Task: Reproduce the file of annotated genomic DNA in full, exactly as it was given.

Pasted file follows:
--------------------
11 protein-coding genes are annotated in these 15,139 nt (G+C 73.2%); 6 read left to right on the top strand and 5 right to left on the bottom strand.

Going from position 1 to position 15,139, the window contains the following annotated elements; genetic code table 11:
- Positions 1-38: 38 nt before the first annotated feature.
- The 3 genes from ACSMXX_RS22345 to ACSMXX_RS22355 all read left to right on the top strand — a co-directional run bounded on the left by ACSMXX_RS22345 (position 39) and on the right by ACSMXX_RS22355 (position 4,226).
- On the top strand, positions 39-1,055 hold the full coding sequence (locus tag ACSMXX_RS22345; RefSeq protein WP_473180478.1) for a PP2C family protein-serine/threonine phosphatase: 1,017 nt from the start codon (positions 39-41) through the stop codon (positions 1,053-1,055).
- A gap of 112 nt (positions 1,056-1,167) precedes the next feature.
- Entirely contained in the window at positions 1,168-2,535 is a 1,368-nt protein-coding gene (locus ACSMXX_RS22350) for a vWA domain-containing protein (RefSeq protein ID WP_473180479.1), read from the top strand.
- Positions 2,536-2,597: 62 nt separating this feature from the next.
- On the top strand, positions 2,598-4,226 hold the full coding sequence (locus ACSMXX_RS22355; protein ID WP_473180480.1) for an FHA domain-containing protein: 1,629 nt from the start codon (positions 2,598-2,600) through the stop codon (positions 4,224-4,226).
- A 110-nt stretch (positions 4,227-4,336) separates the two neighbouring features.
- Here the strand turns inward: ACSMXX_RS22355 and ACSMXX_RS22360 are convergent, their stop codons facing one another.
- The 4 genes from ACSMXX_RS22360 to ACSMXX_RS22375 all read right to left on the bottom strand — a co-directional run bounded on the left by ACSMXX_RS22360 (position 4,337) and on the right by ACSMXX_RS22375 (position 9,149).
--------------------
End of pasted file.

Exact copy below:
11 protein-coding genes are annotated in these 15,139 nt (G+C 73.2%); 6 read left to right on the top strand and 5 right to left on the bottom strand.

Going from position 1 to position 15,139, the window contains the following annotated elements; genetic code table 11:
- Positions 1-38: 38 nt before the first annotated feature.
- The 3 genes from ACSMXX_RS22345 to ACSMXX_RS22355 all read left to right on the top strand — a co-directional run bounded on the left by ACSMXX_RS22345 (position 39) and on the right by ACSMXX_RS22355 (position 4,226).
- On the top strand, positions 39-1,055 hold the full coding sequence (locus tag ACSMXX_RS22345; RefSeq protein WP_473180478.1) for a PP2C family protein-serine/threonine phosphatase: 1,017 nt from the start codon (positions 39-41) through the stop codon (positions 1,053-1,055).
- A gap of 112 nt (positions 1,056-1,167) precedes the next feature.
- Entirely contained in the window at positions 1,168-2,535 is a 1,368-nt protein-coding gene (locus ACSMXX_RS22350) for a vWA domain-containing protein (RefSeq protein ID WP_473180479.1), read from the top strand.
- Positions 2,536-2,597: 62 nt separating this feature from the next.
- On the top strand, positions 2,598-4,226 hold the full coding sequence (locus ACSMXX_RS22355; protein ID WP_473180480.1) for an FHA domain-containing protein: 1,629 nt from the start codon (positions 2,598-2,600) through the stop codon (positions 4,224-4,226).
- A 110-nt stretch (positions 4,227-4,336) separates the two neighbouring features.
- Here the strand turns inward: ACSMXX_RS22355 and ACSMXX_RS22360 are convergent, their stop codons facing one another.
- The 4 genes from ACSMXX_RS22360 to ACSMXX_RS22375 all read right to left on the bottom strand — a co-directional run bounded on the left by ACSMXX_RS22360 (position 4,337) and on the right by ACSMXX_RS22375 (position 9,149).